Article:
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First Katrina, Now COVID19: Week Three From LSU

by Elizabeth Hofheinz, M.P.H., M.Ed., April 17, 2020

With New Orleans hospitals admitting fewer Covid patients, local physicians are wondering if we have hit the peak. Ortho Spine News is in week three of its discussions with orthopedic surgeons from Louisiana State University. The surgeons—some faculty, some residents—discuss their challenges, treatment patterns, and predictions for the coming weeks.

Robert Zura, M.D., an orthopedic trauma surgeon, is the Robert D’Ambrosia Professor and Department Head at the Louisiana State University Health Sciences Center (LSUHSC). He states, “There was no one waiting in the ED at University Medical Center (UMC) today and I understand that there were only 115 total positive and pending patients in the building; even the tent outside the ER has been shut down. We never exceeded capacity at UMC, and we take transfers from all around the state. There is definitely a flattening of the curve here and we are beginning to discuss returning to some normal activities.”

So where does that leave the 1000-bed popup medical facility at the convention center? Virtually empty, says Dr. Zura. “The criteria for admission to the convention center have been evolving quickly and overall it has been less well utilized than we thought it would be. UMC is the biggest Covid-19 caregiver in New Orleans and we have only sent 16 patients there.”

“The weather has been beautiful here and the mayor indicates that things are beginning to calm down…nice on the surface, but people may be jumping the gun on getting out. I have noticed more traffic on the roads in the last 48 hours—and we had a huge amount of trauma last weekend.”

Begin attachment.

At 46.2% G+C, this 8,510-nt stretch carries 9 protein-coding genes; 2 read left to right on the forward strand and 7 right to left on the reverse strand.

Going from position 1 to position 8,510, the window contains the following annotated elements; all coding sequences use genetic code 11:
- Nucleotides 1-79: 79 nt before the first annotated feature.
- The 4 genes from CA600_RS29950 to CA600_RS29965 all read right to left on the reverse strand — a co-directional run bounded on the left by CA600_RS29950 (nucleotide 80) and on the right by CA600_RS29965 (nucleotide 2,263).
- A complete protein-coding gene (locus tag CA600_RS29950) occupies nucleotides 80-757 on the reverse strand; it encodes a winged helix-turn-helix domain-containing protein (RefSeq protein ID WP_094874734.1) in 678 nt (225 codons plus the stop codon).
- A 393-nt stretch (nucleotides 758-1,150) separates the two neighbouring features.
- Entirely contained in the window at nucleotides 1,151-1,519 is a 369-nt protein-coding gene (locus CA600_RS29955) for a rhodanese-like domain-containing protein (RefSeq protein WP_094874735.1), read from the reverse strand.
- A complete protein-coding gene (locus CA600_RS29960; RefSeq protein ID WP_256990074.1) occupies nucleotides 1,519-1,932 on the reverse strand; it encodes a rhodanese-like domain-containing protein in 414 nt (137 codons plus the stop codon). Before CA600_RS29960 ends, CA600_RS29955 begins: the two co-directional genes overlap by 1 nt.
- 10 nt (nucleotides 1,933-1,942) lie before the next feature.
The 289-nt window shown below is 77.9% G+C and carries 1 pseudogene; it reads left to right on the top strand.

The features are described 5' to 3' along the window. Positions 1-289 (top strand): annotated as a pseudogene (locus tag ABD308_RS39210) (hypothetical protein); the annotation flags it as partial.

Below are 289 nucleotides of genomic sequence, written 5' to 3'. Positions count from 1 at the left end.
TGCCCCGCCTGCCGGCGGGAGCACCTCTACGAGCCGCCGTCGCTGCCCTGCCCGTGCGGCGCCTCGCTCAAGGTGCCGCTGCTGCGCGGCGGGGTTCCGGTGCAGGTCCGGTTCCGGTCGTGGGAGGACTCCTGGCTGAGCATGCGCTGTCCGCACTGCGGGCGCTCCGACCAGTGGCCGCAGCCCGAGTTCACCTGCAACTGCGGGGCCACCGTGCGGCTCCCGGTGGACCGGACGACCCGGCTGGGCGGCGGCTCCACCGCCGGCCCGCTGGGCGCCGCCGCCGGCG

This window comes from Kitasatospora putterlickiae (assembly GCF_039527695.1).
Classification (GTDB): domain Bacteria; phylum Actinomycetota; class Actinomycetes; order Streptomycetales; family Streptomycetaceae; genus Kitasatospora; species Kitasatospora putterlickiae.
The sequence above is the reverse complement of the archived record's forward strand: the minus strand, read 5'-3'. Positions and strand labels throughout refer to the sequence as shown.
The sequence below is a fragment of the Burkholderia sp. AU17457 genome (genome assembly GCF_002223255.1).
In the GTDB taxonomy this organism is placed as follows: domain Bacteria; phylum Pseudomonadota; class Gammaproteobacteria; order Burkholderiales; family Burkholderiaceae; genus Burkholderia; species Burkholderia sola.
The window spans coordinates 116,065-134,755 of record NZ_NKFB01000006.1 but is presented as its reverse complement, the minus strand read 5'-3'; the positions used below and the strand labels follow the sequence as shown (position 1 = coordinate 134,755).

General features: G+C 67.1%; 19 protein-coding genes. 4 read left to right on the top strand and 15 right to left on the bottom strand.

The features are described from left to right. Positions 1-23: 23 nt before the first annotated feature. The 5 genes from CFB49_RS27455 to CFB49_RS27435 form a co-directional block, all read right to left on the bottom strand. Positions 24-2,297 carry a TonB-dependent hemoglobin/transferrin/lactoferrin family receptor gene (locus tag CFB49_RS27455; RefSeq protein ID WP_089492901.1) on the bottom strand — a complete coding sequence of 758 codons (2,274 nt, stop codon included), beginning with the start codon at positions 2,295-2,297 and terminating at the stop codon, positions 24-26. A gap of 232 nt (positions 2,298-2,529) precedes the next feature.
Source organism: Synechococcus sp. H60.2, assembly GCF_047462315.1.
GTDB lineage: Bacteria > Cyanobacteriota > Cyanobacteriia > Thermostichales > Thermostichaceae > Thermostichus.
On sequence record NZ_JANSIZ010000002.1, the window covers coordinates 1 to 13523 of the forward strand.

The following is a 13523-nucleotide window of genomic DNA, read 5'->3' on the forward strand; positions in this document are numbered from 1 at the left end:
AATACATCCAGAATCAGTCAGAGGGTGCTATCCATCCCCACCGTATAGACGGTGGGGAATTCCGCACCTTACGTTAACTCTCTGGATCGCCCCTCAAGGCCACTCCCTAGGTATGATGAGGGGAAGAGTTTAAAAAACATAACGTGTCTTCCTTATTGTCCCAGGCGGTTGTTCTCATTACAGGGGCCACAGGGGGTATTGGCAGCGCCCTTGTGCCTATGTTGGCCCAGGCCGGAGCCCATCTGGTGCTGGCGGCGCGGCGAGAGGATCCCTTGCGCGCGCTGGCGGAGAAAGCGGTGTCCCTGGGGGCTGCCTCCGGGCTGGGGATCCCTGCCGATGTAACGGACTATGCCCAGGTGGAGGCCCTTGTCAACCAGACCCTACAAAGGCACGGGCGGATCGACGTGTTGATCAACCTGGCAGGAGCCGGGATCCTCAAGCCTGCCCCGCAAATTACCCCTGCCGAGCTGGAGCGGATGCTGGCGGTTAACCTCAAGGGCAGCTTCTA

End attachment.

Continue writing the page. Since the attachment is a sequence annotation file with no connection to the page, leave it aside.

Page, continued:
Asked if this will change how he practices medicine, Dr. Zura states, “On the one hand I think we will just go back to business as usual. One positive aspect of this situation is that for most practitioners, any fear or anxiety that we had about telemedicine or non-traditional methods of care has been alleviated. It is challenging with orthopedics, however, and we cannot be ‘hands on’ or offer imaging via telemedicine.”

Peter William D’Amore, M.D. is a third-year orthopedic resident at LSUHSC who is rotating in Lafayette, Louisiana. “I can’t speak of what has happened at UMC since I left, but this hospital in Lafayette is doing a great job of helping the healthcare personnel. Getting a N95 respirator has been a chore at other hospitals. But to be fair, it is a much smaller facility here in Lafayette and they have no shortage of PPE largely due to the lower number of COVID-19 patients they have seen.”

“Case volumes are decreasing in the ‘hot spots,’ but there are some reports of more rural areas seeing cases pop up…and those are not the places that garner national media attention. What do you do if the small community hospitals in rural areas reach capacity?”

“I have had several people—including venture capitalists—reach out to me personally asking if my hospital needs N95 masks or ventilators. PPE remains an issue in some places, but the ventilator problem to my knowledge seems to be under control here. Ingenuity abounds…for example, I saw engineering students at UCF in Central Florida have devised a way to reuse the sterilization wrap to process instruments in a 3D printed reusable respirator device.”